In 2008, a group of kids between 11 and 12 years old sold noodles, brought in suitcases, at their school in Drammen, Norway. It wasn’t an easy business, because it was an ongoing battle for the noodle market.
The 12 year old kids, at a Norwegian school, were caught with a briefcase full of noodles that was supposed to be delivered to their classmates and other kids at their school in exchange for money. But not only did they make money from selling noodles, they also made money by demanding payment for anyone who wanted to get into the noodles business at their school.
Some of the children got the idea to buy large amounts of noodles and reselling them in the school yard at a profit. They bought noodles for 30 cents a package at the local grocery store and resold them for 50 cents a pack at their school.
The school staff had seized several briefcases packed with noodles. The school staff said that it was funny at first, but saw the seriousness in the situation when they found out that these kids charged money from other kids for entering the noodle market.
The group of kids that started the noodle business in school felt that they had a monopoly over the noodle market, said one of the school staffs. They demanded $4 from other school kids at school that wanted to sell noodles. All other kids that didn’t pay weren’t allowed to sell noodles, and if they did they would face consequences.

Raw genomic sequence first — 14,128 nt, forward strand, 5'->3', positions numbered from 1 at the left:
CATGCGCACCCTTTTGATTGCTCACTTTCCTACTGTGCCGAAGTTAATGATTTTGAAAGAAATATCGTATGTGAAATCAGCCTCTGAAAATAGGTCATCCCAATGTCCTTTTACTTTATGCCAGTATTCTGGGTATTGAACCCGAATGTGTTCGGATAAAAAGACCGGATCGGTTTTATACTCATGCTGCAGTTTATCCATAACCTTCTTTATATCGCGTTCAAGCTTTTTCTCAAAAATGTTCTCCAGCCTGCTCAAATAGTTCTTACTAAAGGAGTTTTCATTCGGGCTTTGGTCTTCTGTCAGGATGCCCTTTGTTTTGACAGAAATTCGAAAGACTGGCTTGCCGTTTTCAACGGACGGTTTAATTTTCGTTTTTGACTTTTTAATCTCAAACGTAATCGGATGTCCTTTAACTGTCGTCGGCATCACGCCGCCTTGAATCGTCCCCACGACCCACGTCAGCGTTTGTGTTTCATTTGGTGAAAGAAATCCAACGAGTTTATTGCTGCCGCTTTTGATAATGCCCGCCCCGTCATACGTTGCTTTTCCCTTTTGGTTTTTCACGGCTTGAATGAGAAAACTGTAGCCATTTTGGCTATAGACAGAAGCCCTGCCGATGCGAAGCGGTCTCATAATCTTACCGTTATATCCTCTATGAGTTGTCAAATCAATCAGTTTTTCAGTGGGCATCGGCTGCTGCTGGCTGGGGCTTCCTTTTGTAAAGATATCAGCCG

The noodle sales lead to increased levels of conflict in the school yard where fractions were being formed among the kids who fought with each other very often.
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There were fights going on in school every week between kids over the power of the noodle market and these kids would go so far as to aggressively sell noodles to other kids and even giving kids noodles as a loan where they were required to pay back with interest.
Eventually the school had enough and sent out a letter where they stated that any type of noodle packs in school was no longer allowed.
In my opinion, the only wrong thing these kids did was to aggressively sell these noodles and starting conflicts. But the good part was that these kids had the entrepreneurial brain to buy cheap noodles and selling them for a profit. Imagine how they are today.
Why should it be difficult for you to make money buying and selling products? Do some research and find a product you know there is a market for in your area and sell them for a profit. If a group of kids at the age of 11 to 12 could do it you could too.